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Savvy Brits want a smart home, it's just that they won't pay for it

smarthome

via Flickr © LGEPR (CC BY 2.0)

New consumer research from GfK shows that more then three quarters of Brits like the idea of having a smarter home. Good news for the IoT sector you might think, but you'd be wrong. That's because just a third of the country would be willing to pay for smart connectivity. Makes you wonder if the research was conducted only in Yorkshire - and I write as a Yorkshireman born and bred and thus one instinctively and ethnically aware of the need to think, think and think again before not buying anything.

The Internet of Things (IoT) industry has enormous global potential. The market is indescribably enormous but, in the UK anyway, and as far as retail consumers are concerned, while most appreciate the value and convenience of the connected home, few would be willing to pay extra for it.

Anne Giulianotti, UK Technology Research Director at GfK comments, "There’s no question people find the concept of a smart home appealing, from controlling appliances, utilities and entertainment systems to managing bills, to more personal benefits like home health monitoring. The challenge is that the appeal is far the highest with younger people, the majority of whom don’t own their own homes, so won’t see the return from investing in converting a rental property. To attract the slightly more resistant, more mature home owning group will require clearer communications of the benefits tailored to this audience.”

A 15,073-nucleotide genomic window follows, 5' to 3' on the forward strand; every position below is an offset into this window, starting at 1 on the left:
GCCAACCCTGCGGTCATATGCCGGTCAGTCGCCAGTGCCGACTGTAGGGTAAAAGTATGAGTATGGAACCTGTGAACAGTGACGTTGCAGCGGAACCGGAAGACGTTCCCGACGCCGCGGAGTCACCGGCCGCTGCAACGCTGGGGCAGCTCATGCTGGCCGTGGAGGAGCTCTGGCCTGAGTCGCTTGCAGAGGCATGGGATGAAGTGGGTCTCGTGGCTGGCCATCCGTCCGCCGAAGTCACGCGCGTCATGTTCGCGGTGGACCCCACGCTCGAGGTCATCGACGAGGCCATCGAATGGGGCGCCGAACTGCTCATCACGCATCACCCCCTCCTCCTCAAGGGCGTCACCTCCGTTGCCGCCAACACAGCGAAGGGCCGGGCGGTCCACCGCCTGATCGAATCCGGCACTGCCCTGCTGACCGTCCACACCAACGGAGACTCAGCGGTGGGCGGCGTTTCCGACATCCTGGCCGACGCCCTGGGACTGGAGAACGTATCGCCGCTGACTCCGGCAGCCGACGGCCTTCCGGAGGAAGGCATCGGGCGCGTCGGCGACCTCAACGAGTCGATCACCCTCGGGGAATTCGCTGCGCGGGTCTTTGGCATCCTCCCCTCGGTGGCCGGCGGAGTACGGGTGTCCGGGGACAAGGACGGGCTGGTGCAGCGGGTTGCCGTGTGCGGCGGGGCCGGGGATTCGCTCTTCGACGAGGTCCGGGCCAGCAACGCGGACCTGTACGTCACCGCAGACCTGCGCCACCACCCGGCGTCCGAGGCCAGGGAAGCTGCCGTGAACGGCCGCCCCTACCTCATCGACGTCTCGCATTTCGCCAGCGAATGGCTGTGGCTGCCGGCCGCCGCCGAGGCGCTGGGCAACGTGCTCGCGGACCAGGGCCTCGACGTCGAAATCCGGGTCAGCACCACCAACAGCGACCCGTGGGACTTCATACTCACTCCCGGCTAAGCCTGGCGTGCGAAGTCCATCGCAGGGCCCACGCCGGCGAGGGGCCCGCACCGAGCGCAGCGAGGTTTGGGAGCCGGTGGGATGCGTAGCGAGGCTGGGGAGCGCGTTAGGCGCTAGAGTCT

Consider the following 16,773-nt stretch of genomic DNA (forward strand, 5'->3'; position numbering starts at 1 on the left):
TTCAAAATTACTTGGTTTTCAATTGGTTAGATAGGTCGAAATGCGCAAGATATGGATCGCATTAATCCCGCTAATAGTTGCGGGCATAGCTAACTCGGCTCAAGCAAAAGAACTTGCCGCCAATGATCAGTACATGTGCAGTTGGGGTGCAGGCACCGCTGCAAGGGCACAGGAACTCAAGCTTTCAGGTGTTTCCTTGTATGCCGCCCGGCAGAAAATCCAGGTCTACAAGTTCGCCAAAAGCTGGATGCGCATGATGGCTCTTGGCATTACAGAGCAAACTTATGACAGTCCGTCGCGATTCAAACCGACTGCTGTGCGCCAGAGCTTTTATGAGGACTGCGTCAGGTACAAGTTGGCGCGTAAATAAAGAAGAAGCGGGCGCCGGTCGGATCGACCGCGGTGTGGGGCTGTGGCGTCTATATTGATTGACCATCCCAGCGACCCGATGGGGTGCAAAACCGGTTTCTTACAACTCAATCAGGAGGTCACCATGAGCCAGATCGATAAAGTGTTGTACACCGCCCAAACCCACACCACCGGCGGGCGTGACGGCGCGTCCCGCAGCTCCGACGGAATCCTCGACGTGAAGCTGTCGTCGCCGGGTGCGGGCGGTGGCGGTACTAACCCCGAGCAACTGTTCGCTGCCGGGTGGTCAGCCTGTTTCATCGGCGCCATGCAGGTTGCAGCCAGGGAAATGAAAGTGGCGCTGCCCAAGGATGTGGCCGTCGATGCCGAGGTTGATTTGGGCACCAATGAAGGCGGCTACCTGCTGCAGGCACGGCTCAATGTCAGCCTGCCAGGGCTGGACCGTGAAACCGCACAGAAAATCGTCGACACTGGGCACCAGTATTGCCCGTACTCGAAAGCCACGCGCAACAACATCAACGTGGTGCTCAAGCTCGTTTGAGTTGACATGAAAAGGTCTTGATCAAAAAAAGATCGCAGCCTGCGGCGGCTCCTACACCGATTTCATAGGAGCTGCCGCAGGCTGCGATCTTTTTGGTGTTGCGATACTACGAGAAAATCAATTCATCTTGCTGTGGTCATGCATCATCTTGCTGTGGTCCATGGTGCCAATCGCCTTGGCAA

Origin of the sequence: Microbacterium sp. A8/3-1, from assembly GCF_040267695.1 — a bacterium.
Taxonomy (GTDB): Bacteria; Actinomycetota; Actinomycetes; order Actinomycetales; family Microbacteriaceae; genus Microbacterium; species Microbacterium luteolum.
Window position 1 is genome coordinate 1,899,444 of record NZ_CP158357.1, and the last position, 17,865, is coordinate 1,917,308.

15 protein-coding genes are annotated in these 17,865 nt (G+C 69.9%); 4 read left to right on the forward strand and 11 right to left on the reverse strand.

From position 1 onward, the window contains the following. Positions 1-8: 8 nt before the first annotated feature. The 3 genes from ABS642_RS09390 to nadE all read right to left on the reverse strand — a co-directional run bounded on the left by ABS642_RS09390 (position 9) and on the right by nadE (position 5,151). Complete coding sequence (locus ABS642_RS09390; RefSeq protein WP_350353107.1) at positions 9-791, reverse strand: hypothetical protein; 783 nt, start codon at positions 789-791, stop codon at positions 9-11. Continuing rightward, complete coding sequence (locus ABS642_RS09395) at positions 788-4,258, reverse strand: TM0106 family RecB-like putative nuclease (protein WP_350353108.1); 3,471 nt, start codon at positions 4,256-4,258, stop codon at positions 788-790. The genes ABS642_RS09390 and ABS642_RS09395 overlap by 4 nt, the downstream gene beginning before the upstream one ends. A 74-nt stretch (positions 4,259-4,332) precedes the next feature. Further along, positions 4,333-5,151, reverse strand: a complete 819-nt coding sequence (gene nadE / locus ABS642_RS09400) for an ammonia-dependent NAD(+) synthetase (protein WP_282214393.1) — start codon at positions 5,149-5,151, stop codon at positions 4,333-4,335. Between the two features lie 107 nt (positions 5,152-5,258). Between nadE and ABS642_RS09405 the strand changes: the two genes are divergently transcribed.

And some special offers and price cuts.

The online research was conducted in August this year and the results have been published this morning. It shows that while 74 per cent of Brits understand appreciate the concept and advantages of the smarter home, a mere 33 per cent of that group would be willing to pay extra, today, for the apps, connectivity, devices and services necessary to confer smartness upon their properties.

According to GfK's report the most immediately appealing smart home function is utility energy metering. Some 84 per cent are in favour of it but only 28 per cent would pay for it.

"Dad, the fridge is arguing with the oven again"

Next comes the appealing notion of the 'remote controlled home' whereby the doors unlock as you arrive back after work or a day out, the lights are on, if needed, music is softly playing and the fridge is telling the oven what to do about dinner. Sixty-seven per cent of Britons like that idea and, interestingly, 51 per cent of all respondents would be willing to pay extra for such high-tech convenience. And that percentage rises to 73 per cent amongst the 18 year-old to 24 year-old age group.

And there's the rub. The research clearly shows that those most enthusiastic about having a connected home are young adults who, in the UK's constantly overheated, frenetic and ever more expensive housing market, will be lucky if they have saved enough to pay a deposit on a starter home much before they are forty. Fortunately as the retirement age will have risen to 80 by the time they can take a pension, they'll be able to buy a real house and start having kids by their mid-50s.